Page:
What are the Market Access and Foreign Market Development Programs?

MAP and FMD Explained: How USDA FAS programs support trade and market promotion

What are the Market Access and Foreign Market Development Programs?

What are MAP and FMD?

The Foreign Market Development Program (FMD) and Market Access Program (MAP) are programs the Foreign Agricultural Service (FAS) at the U.S. Department of Agriculture oversees to stimulate demand for U.S. exports. Both programs are intended to develop foreign markets for U.S. commodities through competitive grants.

While both programs are focused on exports, they take different approaches to promoting U.S. export markets abroad. MAP focuses on marketing and promotion, while FMD works on reducing foreign trade barriers. Both programs have been shown to improve international demand for a range of commodities, generating additional export markets and contributing to overall GDP growth. In addition to increasing U.S. agricultural exports, these programs may also lessen the environmental impact of agriculture worldwide.

How do MAP and FMD support market development activities?

MAP and FMD were both established under previous farm bills. Funding for FMD dates to 1955, while MAP is more recent, receiving its first budget in 1996.

MAP helps build markets for U.S. agricultural products abroad by offering cost-sharing for such activities as consumer advertising, public relations, point-of-sale demonstration, participation in trade fairs, market research, and technical assistance. Trade associations, cooperatives, state or regional trade groups, and small businesses are all eligible to receive MAP awards to fund these activities. Recipients are required to contribute at least a 10% match for MAP funds used in generic marketing and promotion. To use the funds for the promotion of branded products, MAP requires a dollar-for-dollar match.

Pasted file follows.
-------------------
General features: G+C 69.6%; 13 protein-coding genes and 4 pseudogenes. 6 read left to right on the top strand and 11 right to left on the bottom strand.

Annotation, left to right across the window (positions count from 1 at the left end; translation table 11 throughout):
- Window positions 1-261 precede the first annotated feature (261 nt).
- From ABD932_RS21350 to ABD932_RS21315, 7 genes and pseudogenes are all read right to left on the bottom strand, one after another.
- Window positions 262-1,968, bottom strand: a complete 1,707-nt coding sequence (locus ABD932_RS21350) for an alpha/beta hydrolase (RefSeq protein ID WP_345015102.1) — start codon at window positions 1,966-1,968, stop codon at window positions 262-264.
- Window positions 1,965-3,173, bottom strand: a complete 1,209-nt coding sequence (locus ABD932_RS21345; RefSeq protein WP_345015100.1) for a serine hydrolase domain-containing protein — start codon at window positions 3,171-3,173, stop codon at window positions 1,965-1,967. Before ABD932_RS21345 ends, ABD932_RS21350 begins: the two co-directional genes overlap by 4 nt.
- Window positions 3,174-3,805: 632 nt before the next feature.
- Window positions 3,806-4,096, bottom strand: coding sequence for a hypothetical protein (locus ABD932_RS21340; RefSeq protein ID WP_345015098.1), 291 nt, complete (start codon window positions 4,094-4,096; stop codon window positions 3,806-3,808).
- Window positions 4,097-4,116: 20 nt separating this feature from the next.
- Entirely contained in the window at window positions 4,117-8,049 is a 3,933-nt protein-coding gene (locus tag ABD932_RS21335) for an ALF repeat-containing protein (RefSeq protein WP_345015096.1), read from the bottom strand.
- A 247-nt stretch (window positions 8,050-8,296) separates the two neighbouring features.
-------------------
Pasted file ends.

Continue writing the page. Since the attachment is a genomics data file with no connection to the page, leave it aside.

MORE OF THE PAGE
FMD does not focus on consumer-oriented promotion but, instead, partners with organizations that represent a broader industry. Typically, FMD funds projects that aim to reduce barriers to imports of U.S. goods and expand export growth opportunities by identifying new markets or uses for a commodity or improving processing capabilities. Funds can also be used for the generic promotion of commodities; that is, advertising for a commodity as a whole, rather than specific advertising for a branded product.

The American Soybean Association, the U.S. Dairy Export Council, U.S. Wheat Associates, the U.S. Grains Council, and many others have used MAP and FMD funds. For example, in fiscal year 2023, U.S. Wheat Associates, an export market development organization for U.S. wheat, received $3,828,122 from FMD and $5,641,780 from MAP. It has used that money to educate buyers about U.S. wheat, provide technical assistance to buyers, and promote U.S. wheat abroad.

Since the inception of MAP and FMD, the programs have generated a large return on federal investment. One independent study found that together they generated $24 in export gains for every $1 spent by the government and partners on market promotion and development. Another found that if FMD and MAP were eliminated, farm cash receipts would decrease by $5.27 billion annually.

The soybean industry has especially benefited from FMD and MAP activities. The American Soybean Association reports that the soybean industry receives more than $10 million in annual funding from MAP and FMD, in addition to over $20 million in matching funds from the soybean checkoff. Producer checkoff programs collect money from producers of a specific agricultural commodity — soybeans in this case — which is then used to research and promote the product without reference to specific producers or brands. According to a 2016 survey from the U.S. Soybean Export Council, international marketing activities, funded in part by MAP and FMD, increased average soybean exports by about 993,600 metric tons per year.